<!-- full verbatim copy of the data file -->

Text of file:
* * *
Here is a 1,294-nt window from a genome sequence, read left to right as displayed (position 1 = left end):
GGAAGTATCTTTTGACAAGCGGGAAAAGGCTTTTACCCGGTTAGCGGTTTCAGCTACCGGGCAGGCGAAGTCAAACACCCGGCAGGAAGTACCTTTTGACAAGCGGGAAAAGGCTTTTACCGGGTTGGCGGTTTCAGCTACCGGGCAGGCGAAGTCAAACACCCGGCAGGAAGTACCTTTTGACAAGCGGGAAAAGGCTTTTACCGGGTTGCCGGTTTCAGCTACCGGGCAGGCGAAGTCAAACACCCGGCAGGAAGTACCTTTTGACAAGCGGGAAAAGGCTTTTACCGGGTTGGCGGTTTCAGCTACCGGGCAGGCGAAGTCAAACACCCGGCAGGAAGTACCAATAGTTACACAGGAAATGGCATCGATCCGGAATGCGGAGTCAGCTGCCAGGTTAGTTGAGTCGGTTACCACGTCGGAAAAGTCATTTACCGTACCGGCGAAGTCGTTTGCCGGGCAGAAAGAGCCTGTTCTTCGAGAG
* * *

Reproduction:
Here is a 1,294-nt window from a genome sequence, read left to right as displayed (position 1 = left end):
GGAAGTATCTTTTGACAAGCGGGAAAAGGCTTTTACCCGGTTAGCGGTTTCAGCTACCGGGCAGGCGAAGTCAAACACCCGGCAGGAAGTACCTTTTGACAAGCGGGAAAAGGCTTTTACCGGGTTGGCGGTTTCAGCTACCGGGCAGGCGAAGTCAAACACCCGGCAGGAAGTACCTTTTGACAAGCGGGAAAAGGCTTTTACCGGGTTGCCGGTTTCAGCTACCGGGCAGGCGAAGTCAAACACCCGGCAGGAAGTACCTTTTGACAAGCGGGAAAAGGCTTTTACCGGGTTGGCGGTTTCAGCTACCGGGCAGGCGAAGTCAAACACCCGGCAGGAAGTACCAATAGTTACACAGGAAATGGCATCGATCCGGAATGCGGAGTCAGCTGCCAGGTTAGTTGAGTCGGTTACCACGTCGGAAAAGTCATTTACCGTACCGGCGAAGTCGTTTGCCGGGCAGAAAGAGCCTGTTCTTCGAGAG